Dec. 14, 2005 Gov. Charles W. Turnbull has asked for an approximate 40 percent increase in his and his lieutenant governor's salaries. And he wants the raises retroactive to Oct. 1 the start of the current fiscal year.
In a letter accompanying the draft legislation to Senate President Lorraine Berry, dated Dec. 12, Turnbull wrote, "The salaries of the governor and lieutenant governor were last increased fifteen years ago in 1990. Currently the salaries are much lower than those of the heads of the departments and agencies they supervise."
Furthermore, Turnbull said the salaries were "much lower than those of the heads of the various semi-autonomous and independent agencies." Turnbull said his salary was lower even than"some middle management government employees."
However, a search of the Internet reveals that at the $135,000 Turnbull wants as his increased salary, he would be making more than the governors of most of the states in the union, including Hawaii, Alaska, Connecticut, Rhode Island, Maine, Colorado, Vermont, Idaho, Utah, Arizona the list goes on.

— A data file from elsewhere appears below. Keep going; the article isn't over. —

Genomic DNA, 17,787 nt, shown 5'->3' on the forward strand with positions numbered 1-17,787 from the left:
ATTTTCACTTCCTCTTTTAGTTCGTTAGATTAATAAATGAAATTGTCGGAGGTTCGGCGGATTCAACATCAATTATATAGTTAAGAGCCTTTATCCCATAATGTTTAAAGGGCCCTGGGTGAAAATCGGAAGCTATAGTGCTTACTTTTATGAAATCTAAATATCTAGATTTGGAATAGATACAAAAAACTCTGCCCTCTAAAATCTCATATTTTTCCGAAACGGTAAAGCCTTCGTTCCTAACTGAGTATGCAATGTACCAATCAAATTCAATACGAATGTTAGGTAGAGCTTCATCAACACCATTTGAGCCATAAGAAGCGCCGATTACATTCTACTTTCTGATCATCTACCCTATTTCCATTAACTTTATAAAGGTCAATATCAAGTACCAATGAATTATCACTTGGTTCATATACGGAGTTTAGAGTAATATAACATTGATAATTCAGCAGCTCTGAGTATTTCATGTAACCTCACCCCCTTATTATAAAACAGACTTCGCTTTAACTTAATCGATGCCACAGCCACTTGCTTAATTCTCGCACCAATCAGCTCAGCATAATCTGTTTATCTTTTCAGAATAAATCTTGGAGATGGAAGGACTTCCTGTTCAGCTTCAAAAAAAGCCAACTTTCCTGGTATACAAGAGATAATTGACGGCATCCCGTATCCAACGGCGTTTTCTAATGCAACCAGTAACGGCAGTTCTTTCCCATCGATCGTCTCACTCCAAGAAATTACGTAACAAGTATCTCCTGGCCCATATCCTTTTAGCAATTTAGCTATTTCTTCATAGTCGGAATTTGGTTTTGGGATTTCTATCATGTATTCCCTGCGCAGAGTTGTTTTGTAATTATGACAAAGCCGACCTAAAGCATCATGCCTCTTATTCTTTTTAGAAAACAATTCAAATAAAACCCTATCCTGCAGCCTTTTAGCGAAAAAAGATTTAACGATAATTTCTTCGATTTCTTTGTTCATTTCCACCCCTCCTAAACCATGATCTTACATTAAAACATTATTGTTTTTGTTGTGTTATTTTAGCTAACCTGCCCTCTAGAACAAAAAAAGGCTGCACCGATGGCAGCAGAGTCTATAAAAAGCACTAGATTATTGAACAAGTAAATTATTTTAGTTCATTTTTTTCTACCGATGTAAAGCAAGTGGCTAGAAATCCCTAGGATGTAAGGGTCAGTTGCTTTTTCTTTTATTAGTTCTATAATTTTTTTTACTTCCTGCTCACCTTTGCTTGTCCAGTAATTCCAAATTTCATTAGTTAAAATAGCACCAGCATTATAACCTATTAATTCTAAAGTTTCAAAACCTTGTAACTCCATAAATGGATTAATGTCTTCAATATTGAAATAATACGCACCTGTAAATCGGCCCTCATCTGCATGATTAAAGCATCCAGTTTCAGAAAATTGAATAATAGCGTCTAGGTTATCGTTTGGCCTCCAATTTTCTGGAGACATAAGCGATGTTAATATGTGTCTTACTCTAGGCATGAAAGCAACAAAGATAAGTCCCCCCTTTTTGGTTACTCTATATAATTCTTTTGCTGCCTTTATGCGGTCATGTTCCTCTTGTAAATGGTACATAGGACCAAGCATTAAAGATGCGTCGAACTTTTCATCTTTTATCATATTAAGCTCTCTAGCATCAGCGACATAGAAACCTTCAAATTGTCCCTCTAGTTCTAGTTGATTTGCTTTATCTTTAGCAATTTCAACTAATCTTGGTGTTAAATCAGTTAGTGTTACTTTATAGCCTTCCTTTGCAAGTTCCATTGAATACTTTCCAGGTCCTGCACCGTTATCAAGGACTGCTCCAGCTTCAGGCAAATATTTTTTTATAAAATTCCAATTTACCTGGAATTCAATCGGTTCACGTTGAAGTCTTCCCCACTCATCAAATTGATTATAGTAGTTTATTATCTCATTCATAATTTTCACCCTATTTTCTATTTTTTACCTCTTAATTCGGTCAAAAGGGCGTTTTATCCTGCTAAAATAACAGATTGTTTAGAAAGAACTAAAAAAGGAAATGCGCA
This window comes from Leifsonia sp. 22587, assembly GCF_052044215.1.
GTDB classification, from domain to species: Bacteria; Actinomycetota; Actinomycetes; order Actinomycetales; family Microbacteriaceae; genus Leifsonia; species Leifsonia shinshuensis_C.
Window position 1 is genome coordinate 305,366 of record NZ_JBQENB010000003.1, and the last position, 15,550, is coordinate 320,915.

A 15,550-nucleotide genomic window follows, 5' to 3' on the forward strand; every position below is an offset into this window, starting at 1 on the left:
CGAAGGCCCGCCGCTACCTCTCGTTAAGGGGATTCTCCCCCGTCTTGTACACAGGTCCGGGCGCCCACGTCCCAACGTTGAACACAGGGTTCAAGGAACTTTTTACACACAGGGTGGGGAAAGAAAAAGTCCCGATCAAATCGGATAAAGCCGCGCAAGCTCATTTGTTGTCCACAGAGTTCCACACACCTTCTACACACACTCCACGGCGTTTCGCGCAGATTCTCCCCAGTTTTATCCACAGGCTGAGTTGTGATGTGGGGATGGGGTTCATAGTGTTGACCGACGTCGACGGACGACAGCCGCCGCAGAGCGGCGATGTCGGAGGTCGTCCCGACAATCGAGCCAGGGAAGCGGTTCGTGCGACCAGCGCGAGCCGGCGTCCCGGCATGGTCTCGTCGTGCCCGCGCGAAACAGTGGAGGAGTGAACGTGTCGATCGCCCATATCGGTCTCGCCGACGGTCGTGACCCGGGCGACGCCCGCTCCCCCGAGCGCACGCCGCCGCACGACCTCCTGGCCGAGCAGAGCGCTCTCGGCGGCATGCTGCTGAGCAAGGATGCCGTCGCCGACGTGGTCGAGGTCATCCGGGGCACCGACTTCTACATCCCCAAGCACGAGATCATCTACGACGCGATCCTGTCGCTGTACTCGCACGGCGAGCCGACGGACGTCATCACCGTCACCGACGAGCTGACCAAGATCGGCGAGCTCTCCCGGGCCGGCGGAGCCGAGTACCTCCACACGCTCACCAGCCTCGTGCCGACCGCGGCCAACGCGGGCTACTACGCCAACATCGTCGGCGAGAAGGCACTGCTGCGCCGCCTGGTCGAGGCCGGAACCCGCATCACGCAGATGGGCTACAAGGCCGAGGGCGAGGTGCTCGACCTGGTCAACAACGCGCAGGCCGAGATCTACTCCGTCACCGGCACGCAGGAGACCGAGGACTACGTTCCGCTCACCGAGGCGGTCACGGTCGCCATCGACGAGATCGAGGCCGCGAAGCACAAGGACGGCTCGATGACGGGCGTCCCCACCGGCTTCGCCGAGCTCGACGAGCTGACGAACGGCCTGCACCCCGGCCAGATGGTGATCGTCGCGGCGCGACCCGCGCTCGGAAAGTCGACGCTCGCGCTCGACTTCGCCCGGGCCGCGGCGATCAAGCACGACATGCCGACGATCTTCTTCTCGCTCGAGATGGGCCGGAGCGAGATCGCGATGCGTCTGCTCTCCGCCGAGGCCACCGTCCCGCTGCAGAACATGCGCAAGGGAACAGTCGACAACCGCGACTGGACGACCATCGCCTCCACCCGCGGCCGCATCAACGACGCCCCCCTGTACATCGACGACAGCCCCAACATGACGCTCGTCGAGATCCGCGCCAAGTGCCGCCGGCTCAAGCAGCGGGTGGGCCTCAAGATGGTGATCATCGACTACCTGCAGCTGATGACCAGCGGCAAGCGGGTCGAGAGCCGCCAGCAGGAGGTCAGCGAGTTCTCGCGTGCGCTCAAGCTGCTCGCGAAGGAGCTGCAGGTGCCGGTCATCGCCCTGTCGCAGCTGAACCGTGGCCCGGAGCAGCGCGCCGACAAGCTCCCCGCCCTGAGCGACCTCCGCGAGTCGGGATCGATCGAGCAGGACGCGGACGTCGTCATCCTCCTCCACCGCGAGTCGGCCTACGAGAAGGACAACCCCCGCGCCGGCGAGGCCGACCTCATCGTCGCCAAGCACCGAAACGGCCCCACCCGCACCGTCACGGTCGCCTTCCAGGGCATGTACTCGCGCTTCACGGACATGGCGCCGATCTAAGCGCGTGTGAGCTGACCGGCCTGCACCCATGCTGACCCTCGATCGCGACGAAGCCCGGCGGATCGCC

New York Gov. George Pataki is the highest paid governor in the nation with a salary of $179,000 in 2001. New York State has about 19 million residents.
President George W. Bush was paid $116,000 when he was governor of Texas.
Turnbull currently gets an $80,000 salary plus expenses. Lt. Gov. Vargrave Richards currently makes $75,000. Under the proposed Turnbull salary increase bill, Richards would get $120,000 a year also more than the governors of the above mentioned states.
This is not the first time Turnbull has tried to run this increase. Shortly after his re-election and after giving substantial raises to commissioners and other unclassified employees, prior to the election, (see Proposed Exempt Employee Pay Hikes Total $8.7 Million), Turnbull used the same reasoning to try to give himself and Richards a raise. After the dust from the public outcry settled, no more was heard about the proposed salary increase for the governor and lieutenant governor.
However, the other increases Turnbull granted to about 1,000 government employees did come up around the same time in February 2003 — when the Senate was charged with finding the money to pay for them. (See Words Fly over FY '03 Funding for '02 Pay Raises) .
Government House and the Senate were both silent Wednesday on the issue. Neither James O'Bryan, Government House spokesman, nor Berry returned calls for comments on Turnbull's proposed salary increase bill.